So you’ve identified an employee who seems to be on the path to burnout.
What are you doing to do about it?
The simplest answer is to make sure he or she gets a break. Most organisations feel as though making sure their employees are taking their vacation or paid time off every year is enough, but is it really?
Put yourself in the shoes of your employee. Say you have a reduced workforce because of layoffs and an inabiltity to hire more help. Your desk is covered in work because you have to pick up some of the slack. Everyone is just as busy as you are, so when you leave for vacation very little of your work gets reassigned in your absence.
Upon your return to work you are faced with your regular workload PLUS the work that sat while you were away.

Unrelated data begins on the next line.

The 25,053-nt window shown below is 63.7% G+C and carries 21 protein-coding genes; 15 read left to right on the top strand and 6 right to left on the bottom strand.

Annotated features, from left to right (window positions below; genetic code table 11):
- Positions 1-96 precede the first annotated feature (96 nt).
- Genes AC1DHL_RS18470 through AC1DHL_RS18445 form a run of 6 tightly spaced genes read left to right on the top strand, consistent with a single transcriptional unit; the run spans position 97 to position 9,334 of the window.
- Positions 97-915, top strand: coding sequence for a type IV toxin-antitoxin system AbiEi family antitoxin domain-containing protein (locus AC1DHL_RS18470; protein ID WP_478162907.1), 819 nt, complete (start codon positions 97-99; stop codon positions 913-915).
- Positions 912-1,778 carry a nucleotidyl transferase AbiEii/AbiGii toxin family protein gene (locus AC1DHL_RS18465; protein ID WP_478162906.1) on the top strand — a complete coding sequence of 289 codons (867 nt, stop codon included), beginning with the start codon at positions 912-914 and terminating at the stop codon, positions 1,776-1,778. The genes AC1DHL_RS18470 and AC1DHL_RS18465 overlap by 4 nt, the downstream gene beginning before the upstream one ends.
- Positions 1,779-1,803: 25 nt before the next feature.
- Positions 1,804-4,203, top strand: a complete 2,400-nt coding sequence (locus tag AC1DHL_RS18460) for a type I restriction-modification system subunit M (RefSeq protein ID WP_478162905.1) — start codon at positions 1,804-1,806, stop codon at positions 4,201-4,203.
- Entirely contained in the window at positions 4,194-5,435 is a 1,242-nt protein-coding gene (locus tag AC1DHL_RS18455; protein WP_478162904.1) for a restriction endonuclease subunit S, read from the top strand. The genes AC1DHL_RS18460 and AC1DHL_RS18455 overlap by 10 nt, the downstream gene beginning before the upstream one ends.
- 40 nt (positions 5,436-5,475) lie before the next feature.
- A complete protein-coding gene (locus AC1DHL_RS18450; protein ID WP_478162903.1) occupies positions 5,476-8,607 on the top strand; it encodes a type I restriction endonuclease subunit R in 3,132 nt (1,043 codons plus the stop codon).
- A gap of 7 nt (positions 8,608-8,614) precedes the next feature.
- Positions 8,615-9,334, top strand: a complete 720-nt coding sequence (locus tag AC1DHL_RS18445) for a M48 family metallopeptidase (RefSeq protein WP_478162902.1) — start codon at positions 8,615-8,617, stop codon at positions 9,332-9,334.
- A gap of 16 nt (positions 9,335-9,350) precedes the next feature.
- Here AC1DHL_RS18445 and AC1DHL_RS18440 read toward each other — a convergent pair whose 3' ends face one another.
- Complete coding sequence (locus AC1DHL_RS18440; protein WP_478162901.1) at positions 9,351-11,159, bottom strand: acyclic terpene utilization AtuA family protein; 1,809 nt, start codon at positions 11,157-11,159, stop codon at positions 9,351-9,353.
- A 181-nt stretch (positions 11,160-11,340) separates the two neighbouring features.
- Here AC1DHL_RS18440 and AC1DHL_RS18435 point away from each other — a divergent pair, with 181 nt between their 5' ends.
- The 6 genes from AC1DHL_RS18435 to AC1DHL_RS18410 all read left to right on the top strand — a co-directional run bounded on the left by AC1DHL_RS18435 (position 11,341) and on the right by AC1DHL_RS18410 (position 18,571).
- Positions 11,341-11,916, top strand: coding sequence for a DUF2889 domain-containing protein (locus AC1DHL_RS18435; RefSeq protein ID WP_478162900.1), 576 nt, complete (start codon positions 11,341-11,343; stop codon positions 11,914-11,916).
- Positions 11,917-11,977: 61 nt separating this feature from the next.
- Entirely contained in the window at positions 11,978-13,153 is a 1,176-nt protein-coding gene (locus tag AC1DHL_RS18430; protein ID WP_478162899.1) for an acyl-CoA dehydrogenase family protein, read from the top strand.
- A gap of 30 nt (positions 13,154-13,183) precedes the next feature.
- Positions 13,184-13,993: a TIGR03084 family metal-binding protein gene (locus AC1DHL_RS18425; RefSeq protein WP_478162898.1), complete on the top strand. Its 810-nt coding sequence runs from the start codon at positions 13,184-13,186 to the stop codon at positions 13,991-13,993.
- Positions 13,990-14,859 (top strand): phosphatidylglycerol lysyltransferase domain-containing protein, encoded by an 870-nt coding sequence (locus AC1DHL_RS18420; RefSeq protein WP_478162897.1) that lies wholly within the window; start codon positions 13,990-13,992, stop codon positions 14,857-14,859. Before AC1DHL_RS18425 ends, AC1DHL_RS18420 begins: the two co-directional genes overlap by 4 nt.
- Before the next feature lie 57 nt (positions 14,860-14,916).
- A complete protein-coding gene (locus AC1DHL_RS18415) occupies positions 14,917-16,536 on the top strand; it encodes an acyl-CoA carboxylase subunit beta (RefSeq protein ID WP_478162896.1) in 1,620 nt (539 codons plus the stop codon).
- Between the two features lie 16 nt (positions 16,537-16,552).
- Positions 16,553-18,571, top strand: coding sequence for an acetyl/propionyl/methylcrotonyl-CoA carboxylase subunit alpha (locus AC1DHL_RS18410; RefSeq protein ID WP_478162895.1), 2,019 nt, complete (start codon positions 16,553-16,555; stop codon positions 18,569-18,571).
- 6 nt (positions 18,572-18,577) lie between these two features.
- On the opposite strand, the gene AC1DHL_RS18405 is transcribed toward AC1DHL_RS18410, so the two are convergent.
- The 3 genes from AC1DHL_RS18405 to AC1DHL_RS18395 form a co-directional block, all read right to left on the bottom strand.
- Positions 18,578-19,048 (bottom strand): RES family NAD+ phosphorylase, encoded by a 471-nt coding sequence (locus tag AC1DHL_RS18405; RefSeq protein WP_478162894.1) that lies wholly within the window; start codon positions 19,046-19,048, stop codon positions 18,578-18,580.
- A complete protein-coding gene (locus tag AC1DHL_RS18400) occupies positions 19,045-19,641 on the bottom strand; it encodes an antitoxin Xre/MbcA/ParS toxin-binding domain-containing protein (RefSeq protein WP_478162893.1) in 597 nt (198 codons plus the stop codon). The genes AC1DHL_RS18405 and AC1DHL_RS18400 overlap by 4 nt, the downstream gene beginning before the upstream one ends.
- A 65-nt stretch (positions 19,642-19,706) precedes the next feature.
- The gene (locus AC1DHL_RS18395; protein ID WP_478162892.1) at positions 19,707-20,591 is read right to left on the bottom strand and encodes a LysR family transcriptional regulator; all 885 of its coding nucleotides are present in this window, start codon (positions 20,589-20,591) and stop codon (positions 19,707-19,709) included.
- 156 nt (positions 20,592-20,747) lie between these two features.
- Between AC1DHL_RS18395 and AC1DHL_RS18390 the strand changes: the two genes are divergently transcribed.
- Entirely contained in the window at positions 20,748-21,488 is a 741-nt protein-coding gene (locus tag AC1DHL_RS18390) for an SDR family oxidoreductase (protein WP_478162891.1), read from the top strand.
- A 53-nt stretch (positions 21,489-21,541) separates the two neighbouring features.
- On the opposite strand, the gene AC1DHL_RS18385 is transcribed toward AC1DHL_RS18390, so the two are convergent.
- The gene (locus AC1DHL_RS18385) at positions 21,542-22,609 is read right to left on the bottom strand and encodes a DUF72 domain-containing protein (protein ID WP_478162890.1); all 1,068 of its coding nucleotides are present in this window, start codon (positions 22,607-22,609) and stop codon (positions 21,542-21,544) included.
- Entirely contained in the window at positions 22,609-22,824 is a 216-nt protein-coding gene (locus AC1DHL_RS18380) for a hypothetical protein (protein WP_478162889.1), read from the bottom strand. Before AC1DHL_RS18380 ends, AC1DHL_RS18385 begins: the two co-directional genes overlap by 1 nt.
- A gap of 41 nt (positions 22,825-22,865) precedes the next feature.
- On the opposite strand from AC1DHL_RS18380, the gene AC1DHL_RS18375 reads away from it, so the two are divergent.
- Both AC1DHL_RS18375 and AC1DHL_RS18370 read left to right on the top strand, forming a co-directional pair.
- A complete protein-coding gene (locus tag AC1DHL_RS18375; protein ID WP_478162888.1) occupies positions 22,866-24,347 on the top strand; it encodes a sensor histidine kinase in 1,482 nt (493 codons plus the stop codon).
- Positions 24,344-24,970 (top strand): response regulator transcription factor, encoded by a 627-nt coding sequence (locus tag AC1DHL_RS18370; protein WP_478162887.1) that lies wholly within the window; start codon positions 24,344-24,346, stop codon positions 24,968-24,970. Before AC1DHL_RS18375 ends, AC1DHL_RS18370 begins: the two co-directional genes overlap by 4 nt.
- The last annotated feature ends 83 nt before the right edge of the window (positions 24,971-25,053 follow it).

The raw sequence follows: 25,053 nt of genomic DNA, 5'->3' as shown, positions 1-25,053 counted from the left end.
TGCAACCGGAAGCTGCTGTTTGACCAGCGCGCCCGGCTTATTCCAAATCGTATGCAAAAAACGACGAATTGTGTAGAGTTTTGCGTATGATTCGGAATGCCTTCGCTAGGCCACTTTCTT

That doesn’t sound very relaxing, does it?
I’ve known people who have refused to take vacation simply because they know how terrible their desks will look upon their return.
Finding a remedy for employee burnout means doing a bit more than simply forcing an employee to take a vacation. It means helping him to find ways to more efficiently streamline his workflow or finding ways to redistribute work amongst your entire team. It means making sure everyone gets along, ensuring that everyone is skilled enough to do the work they’ve been assigned, and making sure everyone feels appreciated.
As a manager, can you identify ways in which you can alter your team’s workflow in order to prevent burnout?